World Health Organisation. Global Patient Safety Challenge: Medication Without Harm. (2017). http://www.who.int/patientsafety/medication-safety/medication-without-harm-brochure/en/. Acessed 22 Feb 2018.

    Google Scholar 

  7. 7.

    Kripalani S, Roumie CL, Dalal AK, Cawthon C, Businger A, Eden SK, et al. Effect of a pharmacist intervention on clinically important medication errors after hospital discharge: a randomized trial. Ann Int Med. 2012;157:1–10.

    PubMed  Article  PubMed Central  Google Scholar 

  8. 8.

    Smith MD, Spiller HA, Casavant MJ, Chounthirath T, Brophy TJ, Xiang H. Out-of-hospital medication errors among young children in the United States, 2002–2012. Pediatrics. 2014;135:867–76.

    Article  Google Scholar 

  9. 9.

    Al-Khani S, Moharram A, Aljadhey H. Factors contributing to the identification and prevention of incorrect drug prescribing errors in outpatient setting. Saudi Pharm J. 2014;22:429–32.

    PubMed  Article  PubMed Central  Google Scholar 

  10. 10.

    Hron JD, Manzi S, Dionne R, Chiang VW, Brostoff M, Altavilla SA, et al. Electronic medication reconciliation and medication errors. Int J Qual Health Care. 2015;27:314–9.

    PubMed  Article  PubMed Central  Google Scholar 

  11. 11.

    Ornato JP, Peberdy MA, Reid RD, Feeser VR, Dhindsa HS. Impact of resuscitation system errors on survival from in-hospital cardiac arrest. Resuscitation. 2012;83:63–9.

    PubMed  Article  PubMed Central  Google Scholar 

  12. 12.

    Guerrero-Aznar MD, Jiménez-Mesa E, Cotrina-Luque J, Villalba-Moreno A, Cumplido-Corbacho R, Fernández-Fernández L. Validation of a method for notifying and monitoring medication errors in paediatrics. An Pediatr. 2014;81:360–7.

    CAS  Article  Google Scholar 

  13. 13.

    Rothschild JM, Churchill W, Erickson A, Munz K, Schuur JD, Salzberg CA, et al. Medication errors recovered by emergency department pharmacists. Ann Emerg Med. 2010;55:513–21.

    PubMed  Article  PubMed Central  Google Scholar 

  14. 14.

    de Andres-Lazaro AM, Sevilla-Sanchez D, del Mar O-RM, Codina-Jane C, Calderon-Hernanz B, Sánchez-Sánchez M. Accuracy in the medication history and reconciliation errors in the emergency department. Med Clín (Barc). 2015;145:288–93.

    Article  Google Scholar 

  15. 15.

    Eisenberg EM, Murphy AG, Sutcliffe K, Wears R, Schenkel S, Perry S, et al. Communication in emergency medicine: implications for patient safety. Commun Monogr. 2005;72:390–413.

    Article  Google Scholar 

  16. 16.

    Frush KS. Medication errors in pediatric emergency care: developing a national standard? Ann Emerg Med. 2007;50:369–70.

    PubMed  Article  PubMed Central  Google Scholar 

  17. 17.

    Weant KA, Bailey AM, Baker SN. Strategies for reducing medication errors in the emergency department. Open Access Emerg Med. 2014;6:45–54.

    PubMed  PubMed Central  Article  Google Scholar 

  18. 18.

    Raban MZ, Walter SR, Douglas HE, Strumpman D, Mackenzie J, Westbrook JI. Measuring the relationship between interruptions, multitasking and prescribing errors in an emergency department: a study protocol. BMJ Open. 2015;5:1–6.

    Article  Google Scholar 

  19. 19.

    Chua SS, Tea MH, Rahman MHA. An observational study of drug administration errors in a Malaysian hospital (study of drug administration errors). J Clin Pharm Ther. 2009;34:215–23.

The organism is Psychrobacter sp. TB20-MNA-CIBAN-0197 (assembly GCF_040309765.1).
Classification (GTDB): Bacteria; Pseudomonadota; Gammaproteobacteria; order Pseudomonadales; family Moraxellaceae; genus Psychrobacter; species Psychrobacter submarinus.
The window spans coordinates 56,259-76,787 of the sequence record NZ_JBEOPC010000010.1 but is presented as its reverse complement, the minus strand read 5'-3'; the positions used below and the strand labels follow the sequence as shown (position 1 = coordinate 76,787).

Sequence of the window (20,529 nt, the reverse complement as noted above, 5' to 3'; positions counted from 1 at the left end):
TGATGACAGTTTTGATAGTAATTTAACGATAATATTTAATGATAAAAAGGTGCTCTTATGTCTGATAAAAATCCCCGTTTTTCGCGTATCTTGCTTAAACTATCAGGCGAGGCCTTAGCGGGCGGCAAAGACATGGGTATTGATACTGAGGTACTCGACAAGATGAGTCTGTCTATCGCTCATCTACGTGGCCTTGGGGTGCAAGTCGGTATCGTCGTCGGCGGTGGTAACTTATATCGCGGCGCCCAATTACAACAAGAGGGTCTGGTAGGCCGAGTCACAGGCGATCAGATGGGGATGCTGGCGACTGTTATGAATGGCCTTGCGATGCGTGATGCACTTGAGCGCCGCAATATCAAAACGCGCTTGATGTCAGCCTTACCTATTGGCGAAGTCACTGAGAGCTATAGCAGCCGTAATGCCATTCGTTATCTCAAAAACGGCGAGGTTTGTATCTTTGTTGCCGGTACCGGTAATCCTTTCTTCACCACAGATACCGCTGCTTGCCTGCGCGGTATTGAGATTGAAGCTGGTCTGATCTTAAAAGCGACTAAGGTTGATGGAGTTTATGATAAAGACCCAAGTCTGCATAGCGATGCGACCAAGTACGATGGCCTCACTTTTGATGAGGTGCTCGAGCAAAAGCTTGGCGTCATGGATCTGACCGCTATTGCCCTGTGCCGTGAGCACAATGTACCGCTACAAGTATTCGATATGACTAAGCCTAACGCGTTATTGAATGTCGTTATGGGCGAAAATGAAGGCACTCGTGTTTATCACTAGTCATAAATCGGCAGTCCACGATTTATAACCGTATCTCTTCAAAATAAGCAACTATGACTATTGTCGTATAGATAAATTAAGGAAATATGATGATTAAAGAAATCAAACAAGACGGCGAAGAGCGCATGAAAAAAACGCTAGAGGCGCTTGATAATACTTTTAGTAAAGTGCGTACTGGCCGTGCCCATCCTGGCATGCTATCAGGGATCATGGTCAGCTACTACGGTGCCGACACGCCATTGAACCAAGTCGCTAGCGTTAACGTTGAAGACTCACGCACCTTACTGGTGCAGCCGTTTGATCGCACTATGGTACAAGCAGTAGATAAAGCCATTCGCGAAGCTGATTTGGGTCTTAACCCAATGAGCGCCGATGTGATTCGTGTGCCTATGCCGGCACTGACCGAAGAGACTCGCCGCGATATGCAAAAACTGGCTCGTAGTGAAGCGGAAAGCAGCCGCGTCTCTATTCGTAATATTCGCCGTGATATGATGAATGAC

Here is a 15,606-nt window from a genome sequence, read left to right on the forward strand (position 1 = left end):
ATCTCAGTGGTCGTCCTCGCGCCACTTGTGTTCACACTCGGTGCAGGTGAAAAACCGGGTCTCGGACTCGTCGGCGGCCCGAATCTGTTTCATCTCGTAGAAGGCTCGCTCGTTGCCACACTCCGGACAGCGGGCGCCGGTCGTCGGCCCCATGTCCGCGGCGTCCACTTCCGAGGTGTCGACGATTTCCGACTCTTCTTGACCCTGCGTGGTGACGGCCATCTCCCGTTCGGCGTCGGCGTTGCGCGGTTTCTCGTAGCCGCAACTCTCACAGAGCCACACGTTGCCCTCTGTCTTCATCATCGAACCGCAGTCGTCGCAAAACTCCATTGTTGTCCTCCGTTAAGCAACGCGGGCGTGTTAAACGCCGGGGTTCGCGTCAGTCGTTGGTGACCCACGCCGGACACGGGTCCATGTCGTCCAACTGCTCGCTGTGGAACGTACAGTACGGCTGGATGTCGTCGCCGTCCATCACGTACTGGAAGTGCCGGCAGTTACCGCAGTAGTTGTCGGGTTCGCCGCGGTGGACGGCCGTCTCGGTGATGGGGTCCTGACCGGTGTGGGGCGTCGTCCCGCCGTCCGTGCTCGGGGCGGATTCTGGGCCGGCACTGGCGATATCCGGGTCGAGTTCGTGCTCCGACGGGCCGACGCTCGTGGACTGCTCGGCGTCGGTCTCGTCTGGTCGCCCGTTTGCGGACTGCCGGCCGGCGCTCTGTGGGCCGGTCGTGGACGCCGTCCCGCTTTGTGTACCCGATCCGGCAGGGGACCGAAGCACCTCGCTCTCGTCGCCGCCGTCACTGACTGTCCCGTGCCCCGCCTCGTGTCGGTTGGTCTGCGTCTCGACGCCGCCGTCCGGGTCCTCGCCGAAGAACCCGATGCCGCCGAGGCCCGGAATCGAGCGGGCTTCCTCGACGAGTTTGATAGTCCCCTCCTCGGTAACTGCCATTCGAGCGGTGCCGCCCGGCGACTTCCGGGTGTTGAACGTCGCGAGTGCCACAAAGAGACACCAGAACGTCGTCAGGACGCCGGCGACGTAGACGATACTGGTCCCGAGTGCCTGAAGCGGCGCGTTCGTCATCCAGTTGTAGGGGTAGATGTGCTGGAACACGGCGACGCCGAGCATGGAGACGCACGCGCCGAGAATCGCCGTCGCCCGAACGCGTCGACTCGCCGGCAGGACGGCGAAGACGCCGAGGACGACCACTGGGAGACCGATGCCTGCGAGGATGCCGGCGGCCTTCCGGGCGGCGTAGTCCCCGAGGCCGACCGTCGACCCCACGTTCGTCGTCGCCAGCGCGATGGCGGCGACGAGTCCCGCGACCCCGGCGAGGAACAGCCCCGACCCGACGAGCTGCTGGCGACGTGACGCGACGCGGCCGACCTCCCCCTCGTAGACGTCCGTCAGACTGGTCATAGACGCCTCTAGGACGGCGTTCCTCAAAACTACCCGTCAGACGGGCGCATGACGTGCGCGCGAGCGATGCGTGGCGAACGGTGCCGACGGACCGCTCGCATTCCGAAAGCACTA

CAS  PubMed  Article  PubMed Central  Google Scholar 

  20. 20.

    Chua SS, Chua HM, Omar A. Drug administration errors in paediatric wards: a direct observation approach. Eur J Pediatr. 2010;169:603–11.

    PubMed  Article  PubMed Central  Google Scholar 

  21. 21.

    Ong WM, Subasyini S. Medication errors in intravenous drug preparation and administration. Med J Malaysia. 2013;68:52–7.

    CAS  PubMed  PubMed Central  Google Scholar 

  22. 22.

    Abdullah Che D, Ibrahim NS, Ibrahim MIM. Medication errors among geriatrics at the outpatient pharmacy in a teaching hospital in Kelantan. Malaysian J Med Sci. 2004;11:52–8.

    Google Scholar 

  23. 23.

    Ab Rahman A, Jatau AI, Aung MMT, Kamauzaman THT. Factors associated with drug-related emergency department visits at a teaching hospital in Malaysia. Pharm Med. 2017;31:175–81.

    Article  Google Scholar 

  24. 24.

    Shah CMS, Ismail IM, Mohsin SS. Ambulance response time and emergency medical dispatcher program: a study in Kelantan, Malaysia. Southeast Asian J Trop Med Public Health. 2008;39:1150–67.

    PubMed  PubMed Central  Google Scholar 

  25. 25.

    Ministry of Health Malaysia. Emergency medicine and trauma services policy. Malaysia: Medical Development Division; 2012.

    Google Scholar 

  26. 26.

    Tissot E, Cornette C, Demoly P, Jacquet M, Barale F, Capellier G. Medication errors at the administration stage in an intensive care unit. Intensive Care Med. 1999;25:353–9.

    CAS  PubMed  Article  PubMed Central  Google Scholar 

  27. 27.

    Bruce J, Wong I. Parenteral drug administration errors by nursing staff on an acute medical admissions ward during day duty. Drug Saf. 2001;24:855–62.

    CAS  PubMed  Article  PubMed Central  Google Scholar 

  28. 28.

    van den Bemt PM, Fijn R, van der Voort PH, Gossen AA, Egberts TC, Brouwers JR. Frequency and determinants of drug administration errors in the intensive care unit. Crit Care Med. 2002;30:846–50.

    PubMed  Article  PubMed Central  Google Scholar 

  29. 29.